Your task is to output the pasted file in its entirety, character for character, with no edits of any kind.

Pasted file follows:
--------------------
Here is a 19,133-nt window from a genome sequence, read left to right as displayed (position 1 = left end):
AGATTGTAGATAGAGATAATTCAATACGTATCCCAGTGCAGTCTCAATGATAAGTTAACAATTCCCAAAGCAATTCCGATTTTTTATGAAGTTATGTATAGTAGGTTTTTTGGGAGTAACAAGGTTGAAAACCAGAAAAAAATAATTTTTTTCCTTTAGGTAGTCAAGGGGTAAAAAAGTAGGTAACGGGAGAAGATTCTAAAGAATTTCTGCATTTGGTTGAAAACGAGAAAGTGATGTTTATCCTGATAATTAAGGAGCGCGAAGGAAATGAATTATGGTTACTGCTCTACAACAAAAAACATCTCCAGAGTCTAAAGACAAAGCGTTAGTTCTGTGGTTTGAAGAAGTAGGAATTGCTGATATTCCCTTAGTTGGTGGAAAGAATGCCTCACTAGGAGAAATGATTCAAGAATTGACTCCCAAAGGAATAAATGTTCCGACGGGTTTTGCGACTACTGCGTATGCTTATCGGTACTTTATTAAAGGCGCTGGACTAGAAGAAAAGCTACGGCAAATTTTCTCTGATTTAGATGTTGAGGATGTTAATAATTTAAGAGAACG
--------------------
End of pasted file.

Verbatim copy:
Here is a 19,133-nt window from a genome sequence, read left to right as displayed (position 1 = left end):
AGATTGTAGATAGAGATAATTCAATACGTATCCCAGTGCAGTCTCAATGATAAGTTAACAATTCCCAAAGCAATTCCGATTTTTTATGAAGTTATGTATAGTAGGTTTTTTGGGAGTAACAAGGTTGAAAACCAGAAAAAAATAATTTTTTTCCTTTAGGTAGTCAAGGGGTAAAAAAGTAGGTAACGGGAGAAGATTCTAAAGAATTTCTGCATTTGGTTGAAAACGAGAAAGTGATGTTTATCCTGATAATTAAGGAGCGCGAAGGAAATGAATTATGGTTACTGCTCTACAACAAAAAACATCTCCAGAGTCTAAAGACAAAGCGTTAGTTCTGTGGTTTGAAGAAGTAGGAATTGCTGATATTCCCTTAGTTGGTGGAAAGAATGCCTCACTAGGAGAAATGATTCAAGAATTGACTCCCAAAGGAATAAATGTTCCGACGGGTTTTGCGACTACTGCGTATGCTTATCGGTACTTTATTAAAGGCGCTGGACTAGAAGAAAAGCTACGGCAAATTTTCTCTGATTTAGATGTTGAGGATGTTAATAATTTAAGAGAACG